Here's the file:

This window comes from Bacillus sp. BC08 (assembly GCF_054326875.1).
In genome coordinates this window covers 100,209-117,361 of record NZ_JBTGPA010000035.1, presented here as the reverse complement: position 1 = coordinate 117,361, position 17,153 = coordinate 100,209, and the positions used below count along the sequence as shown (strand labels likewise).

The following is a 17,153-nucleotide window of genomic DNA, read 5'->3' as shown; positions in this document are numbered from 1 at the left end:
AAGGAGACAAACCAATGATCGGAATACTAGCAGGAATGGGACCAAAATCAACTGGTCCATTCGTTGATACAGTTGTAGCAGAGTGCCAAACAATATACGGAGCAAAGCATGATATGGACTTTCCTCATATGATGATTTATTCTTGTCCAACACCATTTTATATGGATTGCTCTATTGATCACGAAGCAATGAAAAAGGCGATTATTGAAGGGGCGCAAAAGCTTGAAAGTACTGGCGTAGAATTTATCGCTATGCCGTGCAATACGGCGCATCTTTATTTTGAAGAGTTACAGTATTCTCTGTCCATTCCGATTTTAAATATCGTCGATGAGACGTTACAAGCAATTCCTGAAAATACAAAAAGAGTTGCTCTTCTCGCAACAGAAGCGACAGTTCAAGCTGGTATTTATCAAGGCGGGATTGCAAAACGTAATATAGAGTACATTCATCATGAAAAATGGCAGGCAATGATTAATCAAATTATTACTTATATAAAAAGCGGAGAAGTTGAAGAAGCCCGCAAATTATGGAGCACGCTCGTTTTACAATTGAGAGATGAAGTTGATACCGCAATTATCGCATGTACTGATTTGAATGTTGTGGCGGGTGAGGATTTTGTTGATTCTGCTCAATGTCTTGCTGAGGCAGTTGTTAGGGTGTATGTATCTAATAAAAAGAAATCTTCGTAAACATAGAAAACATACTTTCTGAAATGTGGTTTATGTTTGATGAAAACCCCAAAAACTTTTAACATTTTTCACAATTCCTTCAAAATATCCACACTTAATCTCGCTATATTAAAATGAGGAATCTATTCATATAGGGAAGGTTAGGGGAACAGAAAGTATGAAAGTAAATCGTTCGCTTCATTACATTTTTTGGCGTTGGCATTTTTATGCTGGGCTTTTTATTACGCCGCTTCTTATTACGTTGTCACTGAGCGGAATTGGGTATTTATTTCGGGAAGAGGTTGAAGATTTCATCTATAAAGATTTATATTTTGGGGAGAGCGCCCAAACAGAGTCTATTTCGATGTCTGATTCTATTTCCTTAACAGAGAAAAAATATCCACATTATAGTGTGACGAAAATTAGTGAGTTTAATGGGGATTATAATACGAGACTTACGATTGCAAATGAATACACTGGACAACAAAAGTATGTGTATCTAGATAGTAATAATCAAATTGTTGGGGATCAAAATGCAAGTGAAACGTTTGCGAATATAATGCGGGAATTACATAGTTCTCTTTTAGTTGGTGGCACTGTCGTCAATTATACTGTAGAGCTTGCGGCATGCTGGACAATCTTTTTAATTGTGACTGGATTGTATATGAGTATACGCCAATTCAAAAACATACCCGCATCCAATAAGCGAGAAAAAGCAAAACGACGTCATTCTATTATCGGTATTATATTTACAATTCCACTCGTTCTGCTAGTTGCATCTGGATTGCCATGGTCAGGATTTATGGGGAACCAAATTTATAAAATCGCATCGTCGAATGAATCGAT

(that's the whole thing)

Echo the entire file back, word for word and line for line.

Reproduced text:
This window comes from Bacillus sp. BC08 (assembly GCF_054326875.1).
In genome coordinates this window covers 100,209-117,361 of record NZ_JBTGPA010000035.1, presented here as the reverse complement: position 1 = coordinate 117,361, position 17,153 = coordinate 100,209, and the positions used below count along the sequence as shown (strand labels likewise).

The following is a 17,153-nucleotide window of genomic DNA, read 5'->3' as shown; positions in this document are numbered from 1 at the left end:
AAGGAGACAAACCAATGATCGGAATACTAGCAGGAATGGGACCAAAATCAACTGGTCCATTCGTTGATACAGTTGTAGCAGAGTGCCAAACAATATACGGAGCAAAGCATGATATGGACTTTCCTCATATGATGATTTATTCTTGTCCAACACCATTTTATATGGATTGCTCTATTGATCACGAAGCAATGAAAAAGGCGATTATTGAAGGGGCGCAAAAGCTTGAAAGTACTGGCGTAGAATTTATCGCTATGCCGTGCAATACGGCGCATCTTTATTTTGAAGAGTTACAGTATTCTCTGTCCATTCCGATTTTAAATATCGTCGATGAGACGTTACAAGCAATTCCTGAAAATACAAAAAGAGTTGCTCTTCTCGCAACAGAAGCGACAGTTCAAGCTGGTATTTATCAAGGCGGGATTGCAAAACGTAATATAGAGTACATTCATCATGAAAAATGGCAGGCAATGATTAATCAAATTATTACTTATATAAAAAGCGGAGAAGTTGAAGAAGCCCGCAAATTATGGAGCACGCTCGTTTTACAATTGAGAGATGAAGTTGATACCGCAATTATCGCATGTACTGATTTGAATGTTGTGGCGGGTGAGGATTTTGTTGATTCTGCTCAATGTCTTGCTGAGGCAGTTGTTAGGGTGTATGTATCTAATAAAAAGAAATCTTCGTAAACATAGAAAACATACTTTCTGAAATGTGGTTTATGTTTGATGAAAACCCCAAAAACTTTTAACATTTTTCACAATTCCTTCAAAATATCCACACTTAATCTCGCTATATTAAAATGAGGAATCTATTCATATAGGGAAGGTTAGGGGAACAGAAAGTATGAAAGTAAATCGTTCGCTTCATTACATTTTTTGGCGTTGGCATTTTTATGCTGGGCTTTTTATTACGCCGCTTCTTATTACGTTGTCACTGAGCGGAATTGGGTATTTATTTCGGGAAGAGGTTGAAGATTTCATCTATAAAGATTTATATTTTGGGGAGAGCGCCCAAACAGAGTCTATTTCGATGTCTGATTCTATTTCCTTAACAGAGAAAAAATATCCACATTATAGTGTGACGAAAATTAGTGAGTTTAATGGGGATTATAATACGAGACTTACGATTGCAAATGAATACACTGGACAACAAAAGTATGTGTATCTAGATAGTAATAATCAAATTGTTGGGGATCAAAATGCAAGTGAAACGTTTGCGAATATAATGCGGGAATTACATAGTTCTCTTTTAGTTGGTGGCACTGTCGTCAATTATACTGTAGAGCTTGCGGCATGCTGGACAATCTTTTTAATTGTGACTGGATTGTATATGAGTATACGCCAATTCAAAAACATACCCGCATCCAATAAGCGAGAAAAAGCAAAACGACGTCATTCTATTATCGGTATTATATTTACAATTCCACTCGTTCTGCTAGTTGCATCTGGATTGCCATGGTCAGGATTTATGGGGAACCAAATTTATAAAATCGCATCGTCGAATGAATCGAT